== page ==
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The Stretch IRA is Dead Thumbnail

The Stretch IRA is Dead

The SECURE Act, effective January 1, 2020, has ended the Stretch IRA for most adult non-spouse beneficiaries.  The motivation clear and simple is more Tax Revenue for Uncle Sam.  The change from Life Expectancy Distributions to the Ten Year Rule is estimated by the Congressional Research Service to bring in to the federal coffers $15.7 Billion in fiscal years 2019 to 2029.  

When a taxpayer dies with money in an IRA, that money is subject to income tax when distributed.   Beneficiaries will owe the tax based on their own tax bracket when they withdraw money from the IRA.

For IRAs inherited prior to January 1, 2020, the old rule still applies.  If you inherited an IRA before January 1, 2020, you are still allowed to Stretch IRA distributions over your life expectancy.   A Designated non-spouse beneficiary may take minimum distributions from an Inherited IRA spread over his or her life expectancy under the Pre-2020 Rules.  This often could be an adult child or a grandchild of the original IRA owner. 

The Life Expectancy Rule, referred to as a Stretch IRA continues the tax deferral for many years after the IRA owner’s death.  It grants beneficiaries a lot of latitude regarding when to receive distributions and pay the tax as long as they take the required minimum distribution annually.  This rule “stretches” the Inherited IRA over the beneficiary’s life expectancy and so has been called a Stretch IRA.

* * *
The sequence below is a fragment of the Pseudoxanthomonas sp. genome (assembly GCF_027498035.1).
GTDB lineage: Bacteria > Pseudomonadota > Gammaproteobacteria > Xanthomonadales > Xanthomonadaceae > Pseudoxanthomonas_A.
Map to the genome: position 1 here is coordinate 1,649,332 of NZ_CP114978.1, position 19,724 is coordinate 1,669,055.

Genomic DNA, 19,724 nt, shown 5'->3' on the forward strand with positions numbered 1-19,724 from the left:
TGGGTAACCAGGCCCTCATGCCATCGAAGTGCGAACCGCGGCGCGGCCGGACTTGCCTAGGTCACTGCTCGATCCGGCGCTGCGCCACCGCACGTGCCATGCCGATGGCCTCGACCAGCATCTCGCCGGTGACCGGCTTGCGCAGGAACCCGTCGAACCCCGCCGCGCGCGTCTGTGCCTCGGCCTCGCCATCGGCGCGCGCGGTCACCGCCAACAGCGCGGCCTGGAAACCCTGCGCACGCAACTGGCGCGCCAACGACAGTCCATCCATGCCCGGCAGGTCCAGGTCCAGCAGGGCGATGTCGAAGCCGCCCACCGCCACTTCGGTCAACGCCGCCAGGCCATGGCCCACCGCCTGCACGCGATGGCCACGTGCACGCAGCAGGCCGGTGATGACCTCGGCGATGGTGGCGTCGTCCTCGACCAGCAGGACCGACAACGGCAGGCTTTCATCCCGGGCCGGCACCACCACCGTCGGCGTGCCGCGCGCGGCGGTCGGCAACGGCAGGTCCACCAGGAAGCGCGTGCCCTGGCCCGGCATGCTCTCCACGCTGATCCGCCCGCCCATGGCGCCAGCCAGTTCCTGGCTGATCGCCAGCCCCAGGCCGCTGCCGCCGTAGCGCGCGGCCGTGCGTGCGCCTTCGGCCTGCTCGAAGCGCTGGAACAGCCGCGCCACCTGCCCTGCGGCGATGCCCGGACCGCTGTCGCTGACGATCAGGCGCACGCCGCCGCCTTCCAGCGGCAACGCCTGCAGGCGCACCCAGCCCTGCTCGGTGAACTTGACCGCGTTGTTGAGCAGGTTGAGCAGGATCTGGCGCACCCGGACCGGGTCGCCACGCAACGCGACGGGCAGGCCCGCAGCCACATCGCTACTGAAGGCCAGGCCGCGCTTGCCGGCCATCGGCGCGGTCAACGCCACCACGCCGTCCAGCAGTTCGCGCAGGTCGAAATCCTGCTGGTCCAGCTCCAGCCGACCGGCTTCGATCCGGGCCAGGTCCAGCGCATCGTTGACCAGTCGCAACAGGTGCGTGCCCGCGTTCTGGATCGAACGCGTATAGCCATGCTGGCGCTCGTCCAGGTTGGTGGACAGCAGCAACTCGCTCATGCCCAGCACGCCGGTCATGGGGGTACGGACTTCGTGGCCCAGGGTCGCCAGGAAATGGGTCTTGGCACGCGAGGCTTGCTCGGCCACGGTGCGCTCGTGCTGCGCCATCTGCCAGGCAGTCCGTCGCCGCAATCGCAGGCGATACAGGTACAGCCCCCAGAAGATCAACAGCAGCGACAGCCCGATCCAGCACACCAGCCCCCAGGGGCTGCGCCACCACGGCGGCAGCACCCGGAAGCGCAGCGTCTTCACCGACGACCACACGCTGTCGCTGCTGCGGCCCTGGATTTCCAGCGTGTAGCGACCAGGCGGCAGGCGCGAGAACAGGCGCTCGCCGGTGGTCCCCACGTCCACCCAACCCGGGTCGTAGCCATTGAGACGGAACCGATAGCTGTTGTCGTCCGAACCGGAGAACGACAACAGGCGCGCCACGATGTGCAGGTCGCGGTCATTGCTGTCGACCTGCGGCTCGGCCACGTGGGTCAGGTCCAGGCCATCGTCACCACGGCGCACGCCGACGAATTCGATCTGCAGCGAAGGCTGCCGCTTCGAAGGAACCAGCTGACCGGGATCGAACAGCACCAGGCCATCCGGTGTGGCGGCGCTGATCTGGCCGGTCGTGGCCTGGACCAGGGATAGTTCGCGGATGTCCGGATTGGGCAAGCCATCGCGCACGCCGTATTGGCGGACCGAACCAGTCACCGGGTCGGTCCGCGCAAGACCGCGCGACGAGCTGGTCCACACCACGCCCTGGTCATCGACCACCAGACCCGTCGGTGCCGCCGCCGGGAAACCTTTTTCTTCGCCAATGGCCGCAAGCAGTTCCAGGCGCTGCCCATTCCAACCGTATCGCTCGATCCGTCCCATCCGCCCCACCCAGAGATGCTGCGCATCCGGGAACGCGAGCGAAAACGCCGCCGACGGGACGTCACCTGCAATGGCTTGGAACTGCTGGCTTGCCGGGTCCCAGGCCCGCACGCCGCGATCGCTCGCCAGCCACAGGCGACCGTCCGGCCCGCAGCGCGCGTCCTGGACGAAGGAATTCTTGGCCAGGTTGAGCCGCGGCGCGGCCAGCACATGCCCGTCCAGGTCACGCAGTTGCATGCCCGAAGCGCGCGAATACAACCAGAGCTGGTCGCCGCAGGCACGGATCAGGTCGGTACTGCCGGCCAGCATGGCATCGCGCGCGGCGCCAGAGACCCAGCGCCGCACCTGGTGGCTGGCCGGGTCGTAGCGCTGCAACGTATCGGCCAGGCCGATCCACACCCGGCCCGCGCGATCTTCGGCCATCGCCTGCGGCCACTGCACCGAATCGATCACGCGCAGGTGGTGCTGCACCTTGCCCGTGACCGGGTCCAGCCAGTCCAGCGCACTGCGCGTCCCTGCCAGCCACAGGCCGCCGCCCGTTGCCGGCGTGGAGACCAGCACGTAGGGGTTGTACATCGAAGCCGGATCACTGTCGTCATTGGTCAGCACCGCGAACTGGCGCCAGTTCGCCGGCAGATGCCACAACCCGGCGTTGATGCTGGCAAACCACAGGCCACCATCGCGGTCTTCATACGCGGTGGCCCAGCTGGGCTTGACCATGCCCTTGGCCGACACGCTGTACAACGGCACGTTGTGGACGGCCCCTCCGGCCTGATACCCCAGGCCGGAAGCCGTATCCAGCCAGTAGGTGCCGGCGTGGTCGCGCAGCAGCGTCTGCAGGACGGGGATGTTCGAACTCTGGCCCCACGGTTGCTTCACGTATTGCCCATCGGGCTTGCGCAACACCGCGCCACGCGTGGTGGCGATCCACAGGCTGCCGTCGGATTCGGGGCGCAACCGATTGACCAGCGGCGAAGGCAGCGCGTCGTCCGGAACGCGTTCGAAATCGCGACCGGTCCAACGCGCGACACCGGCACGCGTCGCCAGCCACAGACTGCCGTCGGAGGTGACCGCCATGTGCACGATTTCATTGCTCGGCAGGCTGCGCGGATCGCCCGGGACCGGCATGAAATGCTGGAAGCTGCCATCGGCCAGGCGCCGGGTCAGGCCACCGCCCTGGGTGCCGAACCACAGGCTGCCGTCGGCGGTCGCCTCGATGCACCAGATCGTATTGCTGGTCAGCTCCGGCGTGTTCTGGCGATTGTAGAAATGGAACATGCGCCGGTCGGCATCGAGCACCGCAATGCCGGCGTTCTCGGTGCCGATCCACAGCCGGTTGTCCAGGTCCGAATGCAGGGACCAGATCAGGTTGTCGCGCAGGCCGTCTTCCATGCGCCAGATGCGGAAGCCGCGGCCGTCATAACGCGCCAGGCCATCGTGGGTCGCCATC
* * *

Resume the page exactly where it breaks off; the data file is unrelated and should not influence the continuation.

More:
When a taxpayer dies on or after January 1, 2020, new rules apply for Designated non-spouse beneficiaries.  The new rule is called the Ten Year Rule.  All funds in the IRA must be distributed by the end of the 10th year after the death of the IRA owner.  There are no Required Minimum Distributions in years 1 – 9.   The beneficiary has 10 years (instead of life expectancy) during which to take distributions and each distribution is taxable at the beneficiary’s ordinary income tax rates.   The beneficiary may take distributions of any amount during the 10 years as long as the final distribution is taken by December 31st of the 10th year following the year of the IRA owner’s death.  

This change both accelerates and increases the potential income tax that will be paid thereby reducing the net to the Beneficiary.  When adult children inherit their parents’ IRAs they may still be employed and the Ten Year Rule forces this income out and it is added on top of their earned income.  It could potentially be taxed at a top tax bracket.  

The rule for spousal beneficiaries is unchanged under the SECURE Act.  A spouse may rollover the IRA to his or her own IRA or stretch distributions in an Inherited IRA over life expectancy.

There are four exceptions to the Ten Year Rule in addition to a spouse.  Minor children of the deceased IRA owner until age of majority, disabled beneficiaries, chronically ill beneficiaries and beneficiaries within ten years of the age of the deceased beneficiary may still use the Life Expectancy Rule and Stretch an Inherited IRA.